Posted tagged ‘Higher Education’

“The Tyranny of Meritocracy” by Lani Guinier

August 5, 2017

When I was a student, the goal of finishing high school was getting into college. We focused on earning good grades and high test scores to make us more appealing to college admissions officers. When my son started school, I started to question the content and number of standardized tests that students are required to take, before they even reach high school.

I didn’t really question the validity of standardized tests themselves, until I read “The Tyranny of Meritocracy: Democratizing Higher Education in America” (2015) by author and law professor Lani Guinier. It made me realize that I had bought into the idea of standardized tests as measuring intelligence and future success, when in many ways standardized tests are a snapshot of a student’s parents’ success.

“The Tyranny of Meritocracy” challenges us to adjust our understanding of the value of test scores to college admissions, in order to better reflect what we want to value in a democratic society.  It advocates that we shift from promoting testocratic merit (prioritizing individualized testing and competition) to democratic merit (prioritizing group collaboration and community contribution).

According to Guinier, most American universities are admissions-driven. They focus on the single moment of admission, rather than selecting students who will be active citizens in a democratic society. The best illustration of this shift in thinking comes from Malcolm Gladwell’s “New Yorker” article titled “Getting In,” which compares the United States and Canada university admissions process: the United States selection process is like a modeling agency that recruits people who are already beautiful, while the Canada selection process is like the Marine Corps that is confident that basic training will turn everyone into a soldier.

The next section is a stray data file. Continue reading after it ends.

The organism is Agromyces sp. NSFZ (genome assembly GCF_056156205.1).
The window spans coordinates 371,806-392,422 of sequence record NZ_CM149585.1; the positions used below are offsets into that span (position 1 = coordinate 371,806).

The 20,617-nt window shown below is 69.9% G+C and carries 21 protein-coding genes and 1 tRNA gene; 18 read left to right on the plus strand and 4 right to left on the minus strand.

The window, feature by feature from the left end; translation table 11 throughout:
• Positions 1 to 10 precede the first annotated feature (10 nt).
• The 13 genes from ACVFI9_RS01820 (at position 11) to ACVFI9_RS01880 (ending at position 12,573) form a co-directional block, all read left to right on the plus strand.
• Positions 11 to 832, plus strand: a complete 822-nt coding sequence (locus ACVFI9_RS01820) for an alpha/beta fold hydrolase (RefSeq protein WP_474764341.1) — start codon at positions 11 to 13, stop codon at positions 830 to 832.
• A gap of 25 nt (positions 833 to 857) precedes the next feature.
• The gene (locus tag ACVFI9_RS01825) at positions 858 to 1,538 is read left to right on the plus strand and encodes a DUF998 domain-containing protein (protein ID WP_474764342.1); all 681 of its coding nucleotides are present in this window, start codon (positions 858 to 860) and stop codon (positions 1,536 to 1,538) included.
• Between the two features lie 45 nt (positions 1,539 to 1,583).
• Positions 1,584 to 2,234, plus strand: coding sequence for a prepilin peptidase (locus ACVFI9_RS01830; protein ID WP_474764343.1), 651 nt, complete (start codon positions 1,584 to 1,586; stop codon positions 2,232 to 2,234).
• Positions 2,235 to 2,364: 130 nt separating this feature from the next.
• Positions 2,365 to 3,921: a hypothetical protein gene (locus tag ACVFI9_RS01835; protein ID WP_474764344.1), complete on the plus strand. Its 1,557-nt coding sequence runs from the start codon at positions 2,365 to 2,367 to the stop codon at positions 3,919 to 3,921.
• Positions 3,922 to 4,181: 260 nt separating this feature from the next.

Changing the college admissions process. Instead of relying on standardized tests, Guinier asserts that we should consider a holistic admissions review, one in which “any individual’s potential is told both in the context of race and class, as well as the important role of mentorship, and the ability to work together.” She advocates more peer-to-peer instruction (pairing up students to discuss problems, so that students learn concepts and not just formulas) and peer collaboration (creating smaller study groups so that positive peer pressure encourages everyone to learn).

Collaboration, not competition. Guinier concludes that society needs to shift its emphasis from the individual to the group, from working alone to working inclusively, and from intelligence to communication. The ultimate objective of universities is responsible and engaged citizens, not workers. “Meaningful participation in a democratic society depends upon citizens who are willing to develop and utilize these three skills: collaborative problem solving, independent thinking, and creative leadership.”

Counter to the traditional American belief in the self-made man and the ideal that we can succeed through hard work, determination, and courage alone, Guinier creates a compelling and thought-provoking argument about the need to emphasize hard work and group effort, instead of “innate” ability and natural intelligence.

What is your experience with the college admissions process? Do you think that it works or do you think it is flawed? What do we expect from university graduates and how should universities help them succeed?